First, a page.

Voice of a Developer: Browser Runtime - Part Thirty Three


Before moving further let us look at the previous articles of the series
JavaScript is a language of the Web. This series of articles will talk about my observations learned during my decade of software development experience with JavaScript.

Browser Runtime

When we think of Browser, generally we think of DOM elements, Events, Images, JavaScript executing at a client-side. Technically, it is more than that. A browser constitutes of various components, please refer diagram from Philip Robert: 
I will explain each component in detail now:

User Interface

Users submit a form and click a button. 

Web APIs

This is a multi-threaded area of browser that allows many events to trigger at once. JavaScript can access these via WINDOW object on page load. Other examples are DOM document, XMLHttpRequest, setTimeout().
setTimeout is an API provided to us by the browser, it doesn't live in the V8 source. It is not a guaranteed time of execution. It is the minimum time of execution.

Event Queue

Any of the web APIs pushes the callback on to the event queue when it is done. It is also called a task queue.

Event loop

The event loop looks at the call stack and task queue and decides which callback to push onto the call stack.

Call Stack

JavaScript is a single-threaded runtime, it has a single call stack and can execute only one piece of code at a time. If there is a piece of code taking a long time to execute then it blocks UI. This problem is known as blocking. Every function invocation including event callbacks creates a new stack frame. These stack frames are pushed and popped from the top of the call stack (LIFO concept, last in first out). It executes topmost stack frame and returns that the stack frame is popped out. The call stack is part of JavaScript runtime.
Blocking- means code is slow and therefore preventing the execution of statements after it. For example, there is a complex FOR loop, looping around 10,000 times. Until the FOR loop is over, the next statements will not be executed. The browser cannot render anything until there is some process in the call stack. If you remember, I shared in article 31 (http://www.c-sharpcorner.com/article/voice-of-a-developer-javascript-webapp-performance-best-pra/) that Yahoo YSlow proposed script tag shall be placed at the bottom of the webpage.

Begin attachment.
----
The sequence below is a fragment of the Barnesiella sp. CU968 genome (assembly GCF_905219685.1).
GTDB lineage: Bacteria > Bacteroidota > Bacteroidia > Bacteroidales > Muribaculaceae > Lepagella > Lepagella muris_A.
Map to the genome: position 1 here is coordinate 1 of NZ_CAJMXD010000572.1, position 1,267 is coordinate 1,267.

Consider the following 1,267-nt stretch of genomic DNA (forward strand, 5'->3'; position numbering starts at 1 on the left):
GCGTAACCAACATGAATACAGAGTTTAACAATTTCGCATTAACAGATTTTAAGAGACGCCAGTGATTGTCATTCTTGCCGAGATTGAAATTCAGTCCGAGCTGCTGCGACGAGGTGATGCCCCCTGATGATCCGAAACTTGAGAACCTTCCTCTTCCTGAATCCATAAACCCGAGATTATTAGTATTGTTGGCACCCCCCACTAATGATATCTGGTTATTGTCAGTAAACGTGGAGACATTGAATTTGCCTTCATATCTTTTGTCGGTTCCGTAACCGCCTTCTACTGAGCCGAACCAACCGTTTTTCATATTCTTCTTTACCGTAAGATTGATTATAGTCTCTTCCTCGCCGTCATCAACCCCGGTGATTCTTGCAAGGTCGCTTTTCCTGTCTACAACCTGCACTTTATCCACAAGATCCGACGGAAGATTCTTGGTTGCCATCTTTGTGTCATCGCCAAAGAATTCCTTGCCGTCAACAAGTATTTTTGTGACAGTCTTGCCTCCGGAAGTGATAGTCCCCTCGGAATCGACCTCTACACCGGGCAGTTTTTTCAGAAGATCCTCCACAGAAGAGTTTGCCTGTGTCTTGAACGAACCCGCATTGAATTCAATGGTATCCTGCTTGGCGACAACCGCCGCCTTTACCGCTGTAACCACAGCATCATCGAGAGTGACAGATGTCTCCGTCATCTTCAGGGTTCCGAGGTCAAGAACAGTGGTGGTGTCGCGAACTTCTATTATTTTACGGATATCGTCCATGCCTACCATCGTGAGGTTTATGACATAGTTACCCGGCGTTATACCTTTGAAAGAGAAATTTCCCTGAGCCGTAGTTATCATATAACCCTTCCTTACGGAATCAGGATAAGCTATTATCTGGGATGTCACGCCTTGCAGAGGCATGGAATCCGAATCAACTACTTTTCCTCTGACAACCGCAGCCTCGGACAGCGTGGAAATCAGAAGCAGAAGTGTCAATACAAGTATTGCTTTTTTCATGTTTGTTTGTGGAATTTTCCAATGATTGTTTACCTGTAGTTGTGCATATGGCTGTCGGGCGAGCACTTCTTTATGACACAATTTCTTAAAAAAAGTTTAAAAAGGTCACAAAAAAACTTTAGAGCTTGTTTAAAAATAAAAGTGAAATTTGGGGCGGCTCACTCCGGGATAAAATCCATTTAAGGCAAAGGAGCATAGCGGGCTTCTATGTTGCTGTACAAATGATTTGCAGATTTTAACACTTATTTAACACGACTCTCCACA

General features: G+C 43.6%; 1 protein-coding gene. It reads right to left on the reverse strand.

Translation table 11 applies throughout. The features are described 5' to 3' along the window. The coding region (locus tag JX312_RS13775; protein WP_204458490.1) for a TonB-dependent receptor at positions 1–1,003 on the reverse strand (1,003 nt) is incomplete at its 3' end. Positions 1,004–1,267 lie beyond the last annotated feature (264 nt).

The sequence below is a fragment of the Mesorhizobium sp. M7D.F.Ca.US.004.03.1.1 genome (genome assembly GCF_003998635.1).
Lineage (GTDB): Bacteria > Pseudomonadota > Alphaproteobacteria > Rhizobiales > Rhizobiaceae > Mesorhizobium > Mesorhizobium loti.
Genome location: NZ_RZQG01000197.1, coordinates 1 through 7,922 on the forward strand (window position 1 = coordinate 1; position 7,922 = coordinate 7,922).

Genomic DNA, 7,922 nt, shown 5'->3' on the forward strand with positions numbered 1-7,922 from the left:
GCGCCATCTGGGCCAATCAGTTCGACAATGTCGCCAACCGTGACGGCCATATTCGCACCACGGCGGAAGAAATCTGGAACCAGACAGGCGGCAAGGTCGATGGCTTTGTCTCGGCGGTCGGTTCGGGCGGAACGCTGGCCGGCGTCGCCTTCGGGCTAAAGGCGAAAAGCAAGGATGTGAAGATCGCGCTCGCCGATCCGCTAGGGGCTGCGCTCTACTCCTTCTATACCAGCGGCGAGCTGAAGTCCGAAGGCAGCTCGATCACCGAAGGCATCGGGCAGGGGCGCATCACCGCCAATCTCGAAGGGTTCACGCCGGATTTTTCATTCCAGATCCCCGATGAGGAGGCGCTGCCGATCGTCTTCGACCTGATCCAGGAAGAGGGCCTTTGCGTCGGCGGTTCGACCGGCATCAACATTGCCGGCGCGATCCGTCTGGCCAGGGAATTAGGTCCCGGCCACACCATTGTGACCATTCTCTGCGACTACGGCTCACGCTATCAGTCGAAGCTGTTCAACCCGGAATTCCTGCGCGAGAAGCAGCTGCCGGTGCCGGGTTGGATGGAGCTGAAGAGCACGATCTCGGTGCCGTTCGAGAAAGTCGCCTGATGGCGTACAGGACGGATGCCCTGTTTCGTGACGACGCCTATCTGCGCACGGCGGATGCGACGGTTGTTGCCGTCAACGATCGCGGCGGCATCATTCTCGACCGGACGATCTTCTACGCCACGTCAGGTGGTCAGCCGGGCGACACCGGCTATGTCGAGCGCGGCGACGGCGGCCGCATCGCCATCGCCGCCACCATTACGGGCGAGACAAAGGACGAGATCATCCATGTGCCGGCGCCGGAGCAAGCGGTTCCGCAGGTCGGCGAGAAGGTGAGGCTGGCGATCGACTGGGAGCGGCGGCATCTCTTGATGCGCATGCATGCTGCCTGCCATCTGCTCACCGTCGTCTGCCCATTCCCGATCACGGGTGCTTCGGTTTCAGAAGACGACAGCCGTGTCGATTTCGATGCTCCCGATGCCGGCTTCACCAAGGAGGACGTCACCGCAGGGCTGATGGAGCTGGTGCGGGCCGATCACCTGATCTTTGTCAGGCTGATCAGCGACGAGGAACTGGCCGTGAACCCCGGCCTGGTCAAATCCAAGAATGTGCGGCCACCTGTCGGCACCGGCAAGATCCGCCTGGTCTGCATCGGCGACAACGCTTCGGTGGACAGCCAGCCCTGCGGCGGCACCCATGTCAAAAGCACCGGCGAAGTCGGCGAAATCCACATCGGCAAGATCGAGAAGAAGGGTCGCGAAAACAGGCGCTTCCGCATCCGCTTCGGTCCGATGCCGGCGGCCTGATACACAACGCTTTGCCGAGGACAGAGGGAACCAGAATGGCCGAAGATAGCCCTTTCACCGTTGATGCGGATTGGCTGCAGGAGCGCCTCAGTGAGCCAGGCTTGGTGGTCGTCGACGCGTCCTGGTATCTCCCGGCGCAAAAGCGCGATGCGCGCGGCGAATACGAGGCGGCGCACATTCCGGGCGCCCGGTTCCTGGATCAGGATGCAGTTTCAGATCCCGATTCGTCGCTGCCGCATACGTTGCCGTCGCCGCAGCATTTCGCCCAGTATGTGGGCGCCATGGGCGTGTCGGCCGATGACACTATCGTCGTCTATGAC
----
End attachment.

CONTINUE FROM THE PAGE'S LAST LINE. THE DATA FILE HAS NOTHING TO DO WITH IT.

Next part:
Q: How shall we solve this problem of blocking?

Ans: The solution is asynchronous callbacks. We know that most browsers use a single thread for UI and JavaScript, which is blocked by synchronous calls. We know we can run asynchronous requests using XMLHttpRequestAPI too to solve this problem.
There are other various components inside Call Stack, these are,
  • Parser- It is the process of analyzing a string of symbols, like part of speech. This takes a program and constructs an abstract syntax tree.
  • Heap- we know heap is a part of the memory system. In most programming languages, generally, there are two types of memory allocation i.e., stack and heap.
Stack Heap
It is used for static memory allocation It is used for dynamic memory allocation
Stack size is limited dependent on various factors like browser type, version Heap is dependent on size of Virtual memory
Fast to access Slow to access than a stack
There is no separation of memory into stack/heap in Javascript.
You can also find out Heap size available using Memory management API. Example- performance.memory in Chrome console [only available with Chrome as of now] 


It translates high-level instructions into a form where it can execute. However, a compiler translates directly to machine language.
We know how to calculate the size of variables (refer article 1 http://www.c-sharpcorner.com/article/voice-of-a-developer-javascript-data-types/), but is there a way to calculate the size of call stack available?

Calculate Size of Stack

Step 1
Goto console of your browser and run below script
  1. var size = 0;    
  3. function inc()     
  4. {    
  5.     size++;    
  6.     inc();    
  7. }    
  8. inc();   
Output from Chrome
Output from Firefox
Output from IE
Step 2
Now you have seen that each browser is complaining about call stack size limit crossed. It’s time to know the unknown limit by printing variable ‘size’ in each browser and we can use navigator objects to determine details of the browser too.
Below output, “Stack size” will depend upon your browser and its version.
console.log ("Stack size: "+ size + " Browser: "+ navigator.appVersion)
Output from Chrome
Output from Firefox
Output from IE

Execution JavaScript Runtime

We talked above about call stack and now we can see how a program is executed internally. The example below script executes as following, 
  1. var firstFunc = function()    
  2. {    
  3.     console.log("I'm first!");    
  4. };    
  5. var secondFunc = function()     
  6. {    
  7.     setTimeout(firstFunc, 3000);    
  8.     console.log("I'm second!");    
  9. };    
  10. secondFunc();  

Sequence of execution 

  • Initially call stack is empty.
  • Then it pushes two lines of code in the call stack.
  • setTimeout moves to Web API area of browser and has a callback function firstFunc() which will be executed after 3 seconds.
    Web API
  • In the meantime secondFunc() statement gets into processing at Call Stack,
  • The next piece of code is console.log(“I’m second!”) to pop out from the stack and in the meantime firstFunc() moved into the event queue. 
    Web API
  • Event loop picks firstFunc() from task queue and pushes into Call Stack for execution. 
  • firstFunc() has console.log("I'm first!") which will then pushed into stack & executed.
    I'm second!
    I'm first!


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